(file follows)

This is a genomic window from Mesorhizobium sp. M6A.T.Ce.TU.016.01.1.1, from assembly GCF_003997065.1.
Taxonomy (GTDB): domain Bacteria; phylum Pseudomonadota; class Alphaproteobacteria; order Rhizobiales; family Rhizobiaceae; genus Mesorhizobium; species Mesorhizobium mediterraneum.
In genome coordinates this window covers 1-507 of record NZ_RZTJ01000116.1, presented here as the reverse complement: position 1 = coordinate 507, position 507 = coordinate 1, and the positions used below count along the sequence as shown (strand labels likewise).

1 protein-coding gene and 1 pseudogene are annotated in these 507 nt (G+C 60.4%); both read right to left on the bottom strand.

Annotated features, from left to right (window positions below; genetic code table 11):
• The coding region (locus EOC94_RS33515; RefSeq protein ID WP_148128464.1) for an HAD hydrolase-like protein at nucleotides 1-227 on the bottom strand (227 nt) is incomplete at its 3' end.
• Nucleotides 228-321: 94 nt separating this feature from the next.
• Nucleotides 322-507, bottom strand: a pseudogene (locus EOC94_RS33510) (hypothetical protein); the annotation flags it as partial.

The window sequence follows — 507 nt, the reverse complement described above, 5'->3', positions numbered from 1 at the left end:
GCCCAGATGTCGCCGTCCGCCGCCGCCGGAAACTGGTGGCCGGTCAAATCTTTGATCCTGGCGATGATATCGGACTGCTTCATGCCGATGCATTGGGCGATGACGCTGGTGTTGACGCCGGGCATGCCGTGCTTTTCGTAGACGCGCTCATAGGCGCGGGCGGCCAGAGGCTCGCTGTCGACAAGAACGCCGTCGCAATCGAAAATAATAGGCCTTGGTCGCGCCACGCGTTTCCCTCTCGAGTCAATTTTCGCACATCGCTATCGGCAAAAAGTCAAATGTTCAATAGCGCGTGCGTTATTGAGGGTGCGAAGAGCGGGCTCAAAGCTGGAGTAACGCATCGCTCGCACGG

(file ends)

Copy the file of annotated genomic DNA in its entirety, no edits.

This is a genomic window from Mesorhizobium sp. M6A.T.Ce.TU.016.01.1.1, from assembly GCF_003997065.1.
Taxonomy (GTDB): domain Bacteria; phylum Pseudomonadota; class Alphaproteobacteria; order Rhizobiales; family Rhizobiaceae; genus Mesorhizobium; species Mesorhizobium mediterraneum.
In genome coordinates this window covers 1-507 of record NZ_RZTJ01000116.1, presented here as the reverse complement: position 1 = coordinate 507, position 507 = coordinate 1, and the positions used below count along the sequence as shown (strand labels likewise).

1 protein-coding gene and 1 pseudogene are annotated in these 507 nt (G+C 60.4%); both read right to left on the bottom strand.

Annotated features, from left to right (window positions below; genetic code table 11):
• The coding region (locus EOC94_RS33515; RefSeq protein ID WP_148128464.1) for an HAD hydrolase-like protein at nucleotides 1-227 on the bottom strand (227 nt) is incomplete at its 3' end.
• Nucleotides 228-321: 94 nt separating this feature from the next.
• Nucleotides 322-507, bottom strand: a pseudogene (locus EOC94_RS33510) (hypothetical protein); the annotation flags it as partial.

The window sequence follows — 507 nt, the reverse complement described above, 5'->3', positions numbered from 1 at the left end:
GCCCAGATGTCGCCGTCCGCCGCCGCCGGAAACTGGTGGCCGGTCAAATCTTTGATCCTGGCGATGATATCGGACTGCTTCATGCCGATGCATTGGGCGATGACGCTGGTGTTGACGCCGGGCATGCCGTGCTTTTCGTAGACGCGCTCATAGGCGCGGGCGGCCAGAGGCTCGCTGTCGACAAGAACGCCGTCGCAATCGAAAATAATAGGCCTTGGTCGCGCCACGCGTTTCCCTCTCGAGTCAATTTTCGCACATCGCTATCGGCAAAAAGTCAAATGTTCAATAGCGCGTGCGTTATTGAGGGTGCGAAGAGCGGGCTCAAAGCTGGAGTAACGCATCGCTCGCACGG